Liz Cheney: Swalwell Poses National Security Risk on Intel Committee Rep. Liz Cheney, R-Wyo. (Michael Brochstein/AP)
By Sandy Fitzgerald | Wednesday, 16 December 2020 02:11 PM
Rep. Eric Swalwell poses a national security hazard by remaining on the House Intelligence Committee and must be removed, as there are "real questions" concerning his connections with alleged Chinese spy Christine Fang, Rep. Liz Cheney said Wednesday.
"I think there are real questions about the extent to which he was clearly cultivated," the Wyoming Republican said on Fox News' "Fox & Friends." "Financial support was provided by this bundling by this Chinese spy. It sounds like she placed an intern in his office, and I think the real question is why Speaker [Nancy] Pelosi hasn't taken action."
Cheney, who has signed onto a letter demanding Swalwell's removal, added that Pelosi treats the Intelligence Committee with "something less than seriousness."
"Not only has she let Congressman Swalwell stay on that committee, not taking action, she diverted the attention to that committee for months and months and months onto impeachment instead of being focused on the threat from China, the threat of the coronavirus," said Cheney. "I think it's an issue of grave concern and she needs to take action and that's why we sent the letter."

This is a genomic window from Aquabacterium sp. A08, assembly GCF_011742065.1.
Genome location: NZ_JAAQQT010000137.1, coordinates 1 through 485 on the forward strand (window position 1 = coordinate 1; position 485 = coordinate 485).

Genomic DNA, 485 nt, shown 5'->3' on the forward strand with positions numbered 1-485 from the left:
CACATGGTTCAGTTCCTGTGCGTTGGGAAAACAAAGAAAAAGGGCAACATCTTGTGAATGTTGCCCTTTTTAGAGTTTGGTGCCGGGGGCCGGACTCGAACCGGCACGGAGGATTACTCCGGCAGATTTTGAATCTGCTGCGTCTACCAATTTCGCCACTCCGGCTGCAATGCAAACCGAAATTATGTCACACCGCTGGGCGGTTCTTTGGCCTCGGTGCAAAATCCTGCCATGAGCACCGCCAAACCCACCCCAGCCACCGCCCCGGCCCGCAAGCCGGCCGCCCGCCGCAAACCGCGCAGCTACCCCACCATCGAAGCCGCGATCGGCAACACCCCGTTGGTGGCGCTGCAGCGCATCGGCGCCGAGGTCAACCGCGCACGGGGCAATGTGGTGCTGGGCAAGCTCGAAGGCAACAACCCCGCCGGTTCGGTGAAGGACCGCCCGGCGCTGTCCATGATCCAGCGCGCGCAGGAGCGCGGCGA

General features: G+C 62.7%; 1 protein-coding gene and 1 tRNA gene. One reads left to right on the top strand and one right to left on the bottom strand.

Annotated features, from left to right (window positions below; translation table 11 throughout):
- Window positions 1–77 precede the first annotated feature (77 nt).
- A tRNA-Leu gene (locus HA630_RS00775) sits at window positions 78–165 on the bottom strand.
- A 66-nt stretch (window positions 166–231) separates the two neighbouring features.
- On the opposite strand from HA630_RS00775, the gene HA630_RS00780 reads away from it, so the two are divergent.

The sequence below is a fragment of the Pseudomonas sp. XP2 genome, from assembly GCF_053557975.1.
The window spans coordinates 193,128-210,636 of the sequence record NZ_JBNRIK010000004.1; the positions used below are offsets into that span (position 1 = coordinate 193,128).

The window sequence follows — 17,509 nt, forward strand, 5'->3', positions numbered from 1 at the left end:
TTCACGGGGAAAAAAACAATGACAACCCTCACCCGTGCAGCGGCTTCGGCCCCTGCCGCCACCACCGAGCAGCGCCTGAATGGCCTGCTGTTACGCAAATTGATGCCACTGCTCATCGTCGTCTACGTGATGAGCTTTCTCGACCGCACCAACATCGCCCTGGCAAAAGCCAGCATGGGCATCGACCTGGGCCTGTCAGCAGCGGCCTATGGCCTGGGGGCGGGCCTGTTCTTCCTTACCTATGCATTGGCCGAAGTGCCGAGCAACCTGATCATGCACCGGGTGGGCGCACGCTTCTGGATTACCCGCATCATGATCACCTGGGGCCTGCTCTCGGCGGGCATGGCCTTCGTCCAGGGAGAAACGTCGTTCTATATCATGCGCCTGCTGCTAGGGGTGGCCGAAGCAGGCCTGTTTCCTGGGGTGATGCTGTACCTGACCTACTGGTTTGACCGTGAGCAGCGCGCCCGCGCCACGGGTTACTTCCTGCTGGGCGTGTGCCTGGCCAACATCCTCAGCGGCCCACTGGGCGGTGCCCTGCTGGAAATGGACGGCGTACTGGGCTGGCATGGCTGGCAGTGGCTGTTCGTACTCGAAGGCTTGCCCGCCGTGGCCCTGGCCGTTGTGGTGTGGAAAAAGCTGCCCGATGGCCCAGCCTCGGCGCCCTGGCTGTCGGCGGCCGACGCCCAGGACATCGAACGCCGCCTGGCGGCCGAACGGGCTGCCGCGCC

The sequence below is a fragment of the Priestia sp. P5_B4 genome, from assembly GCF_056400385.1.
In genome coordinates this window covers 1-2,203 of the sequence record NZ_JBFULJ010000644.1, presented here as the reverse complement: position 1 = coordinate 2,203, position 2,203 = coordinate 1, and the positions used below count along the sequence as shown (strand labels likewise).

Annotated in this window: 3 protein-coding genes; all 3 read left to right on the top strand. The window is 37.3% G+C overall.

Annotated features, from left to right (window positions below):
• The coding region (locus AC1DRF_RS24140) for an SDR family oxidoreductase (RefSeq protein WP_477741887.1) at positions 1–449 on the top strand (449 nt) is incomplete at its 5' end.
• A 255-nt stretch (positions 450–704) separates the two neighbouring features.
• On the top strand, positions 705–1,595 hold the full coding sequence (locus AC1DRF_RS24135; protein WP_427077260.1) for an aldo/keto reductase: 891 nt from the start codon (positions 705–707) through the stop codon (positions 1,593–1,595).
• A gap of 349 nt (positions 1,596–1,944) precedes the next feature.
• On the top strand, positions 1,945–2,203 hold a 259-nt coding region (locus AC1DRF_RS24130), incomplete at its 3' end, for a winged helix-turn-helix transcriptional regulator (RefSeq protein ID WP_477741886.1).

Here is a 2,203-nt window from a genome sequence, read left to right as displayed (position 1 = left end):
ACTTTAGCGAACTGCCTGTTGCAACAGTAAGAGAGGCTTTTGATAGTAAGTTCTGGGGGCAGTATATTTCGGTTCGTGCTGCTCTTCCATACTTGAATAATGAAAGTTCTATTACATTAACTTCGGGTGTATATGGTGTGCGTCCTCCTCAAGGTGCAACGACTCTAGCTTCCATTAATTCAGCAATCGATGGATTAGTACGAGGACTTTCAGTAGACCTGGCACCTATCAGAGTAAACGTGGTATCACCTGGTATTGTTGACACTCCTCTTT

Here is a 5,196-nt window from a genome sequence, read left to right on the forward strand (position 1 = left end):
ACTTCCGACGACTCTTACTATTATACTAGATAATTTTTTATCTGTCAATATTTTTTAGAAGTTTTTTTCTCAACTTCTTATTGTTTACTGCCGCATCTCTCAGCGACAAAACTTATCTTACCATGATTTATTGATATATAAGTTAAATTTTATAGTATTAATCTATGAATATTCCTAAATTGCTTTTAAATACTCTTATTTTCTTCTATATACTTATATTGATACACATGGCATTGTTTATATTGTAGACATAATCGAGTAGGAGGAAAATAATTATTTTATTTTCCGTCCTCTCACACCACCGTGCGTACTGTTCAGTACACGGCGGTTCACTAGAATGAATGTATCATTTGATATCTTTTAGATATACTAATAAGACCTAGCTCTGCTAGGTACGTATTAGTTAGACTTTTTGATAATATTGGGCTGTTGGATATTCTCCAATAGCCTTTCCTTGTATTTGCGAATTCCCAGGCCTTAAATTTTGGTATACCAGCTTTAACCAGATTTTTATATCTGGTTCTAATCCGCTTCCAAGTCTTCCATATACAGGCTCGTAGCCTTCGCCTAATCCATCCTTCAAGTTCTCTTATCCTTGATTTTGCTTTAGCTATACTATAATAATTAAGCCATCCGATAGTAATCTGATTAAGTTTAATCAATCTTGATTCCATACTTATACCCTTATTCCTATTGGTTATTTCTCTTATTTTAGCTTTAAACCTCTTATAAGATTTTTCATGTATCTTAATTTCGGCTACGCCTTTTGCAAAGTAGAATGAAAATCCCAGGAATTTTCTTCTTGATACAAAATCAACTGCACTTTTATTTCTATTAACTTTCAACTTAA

Swalwell, D-Calif., has said that Fang made connections with him while he was a local councilman, but that he cooperated with the FBI when it contacted him about her.
But Cheney on Wednesday said the connection marked a "grave, grave threat, and we've got to have bipartisan agreement on being able to work together to defend this nation across the board from that threat."
Pelosi had also said she would not participate in a China task force set up in the House, Cheney pointed out.
"It's one of the reasons why the National Defense Authorization Act is so critically important," she said. "It has really important language in it that helps to protect against Chinese industrial espionage, helps us to be much more independent, our supply chains and to protect our bases from the threat of Chinese espionage. We really need to make sure, across the board, we're defending ourselves."